TORONTO (Reuters) - Canada’s main stock index halted its three-day skid on Wednesday, rising with mining shares as investors were hopeful that deteriorating global economic conditions would spur stimulus moves by central banks in the United States and Europe.
Weak data from the United States and Europe raised expectations the Federal Reserve and European Central Bank would announce more monetary easing measures when they hold meetings next week.
ECB Governing Council member Ewald Nowotny said there were arguments for giving Europe’s new permanent rescue fund a banking license, enabling it to borrow unlimited central bank money and so boosting its capacity to prevent the crisis from spreading.
“We’ve seen this phase for the past couple summers, where the economic data starts coming in a little bit weaker and the market turns to central banks for more gas in the engine,” said Craig Fehr, Canadian market strategist at Edward Jones in St. Louis, Missouri.
The news was welcomed by Canada’s beaten-down materials sector, which climbed 1.5 percent as gold mining stocks rallied with bullion prices. <GOL/>
Energy shares also turned higher, edging up 0.1 percent as oil prices rebounded on increased Middle East turmoil and hopes for further Fed stimulus. <O/R>
Suncor Energy (SU.TO) -- Canada’s largest oil producer -- led gains, rising 3.7 percent to C$30.87 a day after reporting a 28 percent jump in second-quarter profit. The company also said on Wednesday it will no longer commit to an ambitious growth program that had troubled some shareholders.
Oil gains were nearly offset by weak earnings from Cenovus Energy (CVE.TO), whose shares slid 3 percent to C$31.15 after the oil firm reported a 40 percent drop in second-quarter profit and called off its search for a partner to help develop the Telephone Lake oil sands project in Alberta.
TransAlta Corp TA.TO shares tumbled 3.5 percent to C$15.60 after the oil and gas firm said it estimates a loss in the second-quarter compared with a year earlier.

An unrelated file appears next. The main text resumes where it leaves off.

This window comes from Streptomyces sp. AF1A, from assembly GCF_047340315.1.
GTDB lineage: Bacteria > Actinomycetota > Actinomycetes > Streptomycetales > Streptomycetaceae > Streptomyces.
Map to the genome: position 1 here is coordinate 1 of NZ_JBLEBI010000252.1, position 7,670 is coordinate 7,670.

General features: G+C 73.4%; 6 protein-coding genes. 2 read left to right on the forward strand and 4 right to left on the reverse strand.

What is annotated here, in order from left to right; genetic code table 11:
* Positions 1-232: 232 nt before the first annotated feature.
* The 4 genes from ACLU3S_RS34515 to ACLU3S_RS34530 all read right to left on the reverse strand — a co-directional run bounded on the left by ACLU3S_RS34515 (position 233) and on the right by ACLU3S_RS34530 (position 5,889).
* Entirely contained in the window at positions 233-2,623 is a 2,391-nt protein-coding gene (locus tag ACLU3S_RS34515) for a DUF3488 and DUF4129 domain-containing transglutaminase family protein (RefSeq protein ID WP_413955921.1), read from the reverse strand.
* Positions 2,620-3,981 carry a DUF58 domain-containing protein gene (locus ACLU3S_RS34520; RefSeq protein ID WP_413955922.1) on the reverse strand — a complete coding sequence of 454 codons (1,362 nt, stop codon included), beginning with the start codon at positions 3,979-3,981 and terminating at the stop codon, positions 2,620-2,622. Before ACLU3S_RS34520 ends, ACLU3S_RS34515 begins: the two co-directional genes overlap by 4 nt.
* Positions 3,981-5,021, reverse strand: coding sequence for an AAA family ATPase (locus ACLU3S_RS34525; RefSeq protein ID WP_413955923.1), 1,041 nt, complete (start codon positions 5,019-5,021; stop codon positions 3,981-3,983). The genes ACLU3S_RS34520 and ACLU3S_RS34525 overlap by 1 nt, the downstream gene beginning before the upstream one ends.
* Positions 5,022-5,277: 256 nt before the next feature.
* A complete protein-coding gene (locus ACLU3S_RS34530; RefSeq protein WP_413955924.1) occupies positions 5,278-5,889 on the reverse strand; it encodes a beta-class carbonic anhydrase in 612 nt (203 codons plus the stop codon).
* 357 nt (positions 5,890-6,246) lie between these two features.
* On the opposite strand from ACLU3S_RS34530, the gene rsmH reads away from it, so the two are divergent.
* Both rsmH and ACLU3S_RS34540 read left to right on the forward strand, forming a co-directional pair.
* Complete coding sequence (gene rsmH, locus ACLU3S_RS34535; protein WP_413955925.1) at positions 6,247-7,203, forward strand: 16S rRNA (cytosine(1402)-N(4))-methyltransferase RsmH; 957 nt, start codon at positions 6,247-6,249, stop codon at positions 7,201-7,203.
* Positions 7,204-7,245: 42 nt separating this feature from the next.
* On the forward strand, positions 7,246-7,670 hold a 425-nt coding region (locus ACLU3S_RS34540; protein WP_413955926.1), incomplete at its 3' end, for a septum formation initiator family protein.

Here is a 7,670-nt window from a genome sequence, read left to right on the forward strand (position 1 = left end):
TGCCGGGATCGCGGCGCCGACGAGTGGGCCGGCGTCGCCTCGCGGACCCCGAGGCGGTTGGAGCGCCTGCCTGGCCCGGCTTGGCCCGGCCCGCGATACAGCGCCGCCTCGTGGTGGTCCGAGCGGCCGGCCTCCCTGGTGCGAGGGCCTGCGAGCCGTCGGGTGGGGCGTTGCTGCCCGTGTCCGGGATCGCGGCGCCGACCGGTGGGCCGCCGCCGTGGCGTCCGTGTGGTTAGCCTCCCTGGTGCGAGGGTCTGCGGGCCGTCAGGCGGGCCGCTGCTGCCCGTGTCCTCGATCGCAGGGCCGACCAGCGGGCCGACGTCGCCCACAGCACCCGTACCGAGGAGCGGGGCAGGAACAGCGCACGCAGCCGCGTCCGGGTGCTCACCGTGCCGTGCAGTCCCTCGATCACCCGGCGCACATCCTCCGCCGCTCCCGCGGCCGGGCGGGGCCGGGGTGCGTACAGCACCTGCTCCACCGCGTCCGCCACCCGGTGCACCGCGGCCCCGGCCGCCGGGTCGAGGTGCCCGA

The Toronto Stock Exchange’s S&P/TSX composite index .GSPTSE ended up 25.56 points, or 0.2 percent, at 11,492.51.
In the latest sign the American recovery was faltering, data on Wednesday showed U.S. single-family home sales in June fell by the most in more than a year. <ID:L2E8IP753>
In Europe, German business sentiment dropped to its lowest level in over two years, reinforcing the view that even the euro zone’s biggest economy was being damaged by the debt crisis.
The news comes on the heels of a decision by ratings agency Moody’s Investors Service to revise Germany’s credit outlook to negative from stable.
“It looks like Germany will avoid a recession, but the question is for how long?” said Pat McHugh, Canadian equity strategist at Manulife Asset Management. “The economic news just keeps getting worse.”
Canada’s powerhouse financial services sector led declines, dipping 0.4 percent. Leading losses was Royal Bank of Canada (RY.TO), down 0.8 percent to C$50.39, Bank of Nova Scotia (BNS.TO), off 1.1 percent at C$50.61, and Toronto-Dominion Bank (TD.TO), which sagged 0.4 percent to C$78.08.
Second-quarter earnings from Canada’s largest diversified miner, railroad and grocery store chain also failed to excite.
Teck Resources Inc TCKb.TO plunged 7.3 percent to C$27.27 after the miner said lower coal and metal prices contributed to a steeper-than-expected drop in quarterly profit and that it sees no reprieve anytime soon.
Shares of Loblaw Cos Ltd (L.TO) fell 1.5 percent to C$31.45 after the grocer reported lower quarterly profit on Wednesday, as sales growth lagged an increase in expenses.
Even Canadian National Railway Co (CNR.TO), which reported a 17 percent rise in second-quarter profit, saw its shares slide 0.5 percent to C$86.83.
However, shares of Canadian Pacific Railway (CP.TO), CN’s main competitor, jumped 5.2 percent to C$78.97 after reporting its second-quarter net income rose to C$631 million from C$538 million a year earlier.
While mostly disappointing, Edward Jones’ Fehr said the earnings were consistent with the “sluggish” economic backdrop.
“The market is readjusting to the new earnings growth pace that we’re likely to see for the next couple of quarters,” he added.
Editing by Gary Crosse